Responsibility & Accountability — You cannot be a leader of others if you do not own your actions, mistakes, and current life responsibilities. Understand what’s in your control, and fully own it within the organisation. Don’t like something? Seek to change it. But don’t just focus on the ‘now’ take responsibility for risks and opportunities that are just beginning to emerge in society, the environment and in the values of your employees and customers.
Effectiveness — Do the existing levels of organisational skills, talents, engagement and performance in your areas of responsibility & accountability; the quality with which tasks or processes are carried out; and the extent to which they ultimately contribute to higher business performance match up? Do you, your team and its operations fulfil the responsibilities and mandates they have been tasked with achieving.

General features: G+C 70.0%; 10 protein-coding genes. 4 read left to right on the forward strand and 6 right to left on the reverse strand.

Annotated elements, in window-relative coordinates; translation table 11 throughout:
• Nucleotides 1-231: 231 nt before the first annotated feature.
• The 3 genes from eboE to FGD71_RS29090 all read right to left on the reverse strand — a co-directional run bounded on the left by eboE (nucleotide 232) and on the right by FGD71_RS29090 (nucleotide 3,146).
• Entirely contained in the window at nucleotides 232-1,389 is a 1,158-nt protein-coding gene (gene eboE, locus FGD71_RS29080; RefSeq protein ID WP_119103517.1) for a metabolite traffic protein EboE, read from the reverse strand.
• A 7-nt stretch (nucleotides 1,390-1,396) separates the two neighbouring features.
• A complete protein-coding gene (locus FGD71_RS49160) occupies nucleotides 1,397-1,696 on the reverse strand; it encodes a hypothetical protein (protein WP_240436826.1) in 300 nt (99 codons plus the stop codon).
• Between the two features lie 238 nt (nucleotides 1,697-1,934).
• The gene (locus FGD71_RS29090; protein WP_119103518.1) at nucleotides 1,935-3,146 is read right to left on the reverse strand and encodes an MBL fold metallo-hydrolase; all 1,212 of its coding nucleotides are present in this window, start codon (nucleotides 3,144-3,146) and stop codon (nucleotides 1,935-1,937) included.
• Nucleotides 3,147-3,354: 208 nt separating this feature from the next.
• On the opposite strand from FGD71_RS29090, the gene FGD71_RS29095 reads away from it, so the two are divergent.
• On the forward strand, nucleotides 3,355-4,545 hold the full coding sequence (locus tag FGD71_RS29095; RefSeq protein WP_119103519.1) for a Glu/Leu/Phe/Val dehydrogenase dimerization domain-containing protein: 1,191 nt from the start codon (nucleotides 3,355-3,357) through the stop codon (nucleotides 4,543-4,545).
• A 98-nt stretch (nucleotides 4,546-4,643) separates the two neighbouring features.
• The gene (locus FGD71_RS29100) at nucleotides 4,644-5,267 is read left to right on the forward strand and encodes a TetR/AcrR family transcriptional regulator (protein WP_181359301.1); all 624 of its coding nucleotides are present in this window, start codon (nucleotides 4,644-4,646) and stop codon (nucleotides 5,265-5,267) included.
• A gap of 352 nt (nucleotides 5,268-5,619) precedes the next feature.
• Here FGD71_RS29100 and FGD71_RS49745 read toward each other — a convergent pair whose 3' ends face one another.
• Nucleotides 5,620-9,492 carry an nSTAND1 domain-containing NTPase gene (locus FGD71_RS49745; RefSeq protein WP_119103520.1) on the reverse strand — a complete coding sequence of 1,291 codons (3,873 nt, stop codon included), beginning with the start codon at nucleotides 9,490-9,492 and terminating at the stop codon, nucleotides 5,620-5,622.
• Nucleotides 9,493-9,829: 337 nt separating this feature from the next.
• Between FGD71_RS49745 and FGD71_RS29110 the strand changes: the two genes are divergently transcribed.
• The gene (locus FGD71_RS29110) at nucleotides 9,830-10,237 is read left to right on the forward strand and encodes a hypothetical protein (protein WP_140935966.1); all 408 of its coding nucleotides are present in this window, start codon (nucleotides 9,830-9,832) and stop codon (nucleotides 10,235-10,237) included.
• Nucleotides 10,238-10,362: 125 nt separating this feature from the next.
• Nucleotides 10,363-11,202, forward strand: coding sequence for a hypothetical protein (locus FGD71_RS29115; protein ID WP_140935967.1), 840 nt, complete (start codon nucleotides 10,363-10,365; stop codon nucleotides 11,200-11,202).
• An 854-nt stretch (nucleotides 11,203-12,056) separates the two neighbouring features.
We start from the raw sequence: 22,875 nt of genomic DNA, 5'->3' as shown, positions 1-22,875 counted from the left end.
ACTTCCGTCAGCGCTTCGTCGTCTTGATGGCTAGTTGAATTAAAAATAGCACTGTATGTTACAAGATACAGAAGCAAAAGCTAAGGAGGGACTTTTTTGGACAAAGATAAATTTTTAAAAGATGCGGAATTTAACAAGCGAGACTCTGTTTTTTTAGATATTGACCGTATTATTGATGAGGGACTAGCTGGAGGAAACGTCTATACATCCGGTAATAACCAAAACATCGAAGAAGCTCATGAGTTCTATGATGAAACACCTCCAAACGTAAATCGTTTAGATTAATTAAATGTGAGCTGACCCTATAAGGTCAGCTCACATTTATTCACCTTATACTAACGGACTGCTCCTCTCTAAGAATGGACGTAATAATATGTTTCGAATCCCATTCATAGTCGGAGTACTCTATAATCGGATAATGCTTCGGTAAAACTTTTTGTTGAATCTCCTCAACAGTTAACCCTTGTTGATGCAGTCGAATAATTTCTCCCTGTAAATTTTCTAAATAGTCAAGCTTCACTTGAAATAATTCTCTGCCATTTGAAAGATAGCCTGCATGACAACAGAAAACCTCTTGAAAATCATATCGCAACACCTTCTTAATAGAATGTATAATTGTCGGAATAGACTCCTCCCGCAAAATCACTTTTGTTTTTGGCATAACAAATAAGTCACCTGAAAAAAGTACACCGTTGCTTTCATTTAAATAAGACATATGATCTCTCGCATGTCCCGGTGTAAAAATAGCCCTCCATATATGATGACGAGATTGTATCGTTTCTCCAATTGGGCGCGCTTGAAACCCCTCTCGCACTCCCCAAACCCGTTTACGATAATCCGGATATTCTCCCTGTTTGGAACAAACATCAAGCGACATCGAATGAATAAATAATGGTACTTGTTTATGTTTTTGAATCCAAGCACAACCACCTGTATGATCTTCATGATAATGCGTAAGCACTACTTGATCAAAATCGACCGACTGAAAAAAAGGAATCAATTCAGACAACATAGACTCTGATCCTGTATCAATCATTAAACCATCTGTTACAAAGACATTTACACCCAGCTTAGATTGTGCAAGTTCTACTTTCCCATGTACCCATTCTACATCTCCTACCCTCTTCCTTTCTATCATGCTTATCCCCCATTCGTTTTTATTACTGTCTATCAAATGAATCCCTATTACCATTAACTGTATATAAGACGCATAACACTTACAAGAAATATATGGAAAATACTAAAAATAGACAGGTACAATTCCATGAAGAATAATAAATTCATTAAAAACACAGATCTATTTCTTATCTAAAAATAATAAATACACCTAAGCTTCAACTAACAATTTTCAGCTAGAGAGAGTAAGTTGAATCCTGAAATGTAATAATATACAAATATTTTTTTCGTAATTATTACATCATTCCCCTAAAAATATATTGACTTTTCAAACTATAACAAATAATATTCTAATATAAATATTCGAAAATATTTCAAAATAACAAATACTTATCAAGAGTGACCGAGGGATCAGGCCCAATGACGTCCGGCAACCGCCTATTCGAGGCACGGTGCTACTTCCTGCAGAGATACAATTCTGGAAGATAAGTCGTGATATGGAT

Integrity – Your colleagues and employees place a high premium on integrity than any other trait, and research shows that leaders with integrity strengthen businesses. This places a premium on responsible leadership which has at its core: integrity, ethics and sustainability. Everyone is ‘pro-integrity,’ but it needs to be defined internally and ultimately translated into the expected & accepted moral principles and behaviours that others translate as ‘integrity’ – otherwise it is just an empty CSR phrase!
I started with an original list of 25 values, it was a struggle on the day to reduce them down to just 4 core values, but the effort has been worth it. Why 4 values? The list is just long enough to remind me of who I am and what I am passionate about.
So, leaders need to realize that their core values define their
words, actions, decisions and methodologies and ultimately the businesses they
run or an organisation’s true values and culture.
Take home message: Your business values must be in line with your core values if you are seeking to build a successful business and become a better leader to your employees.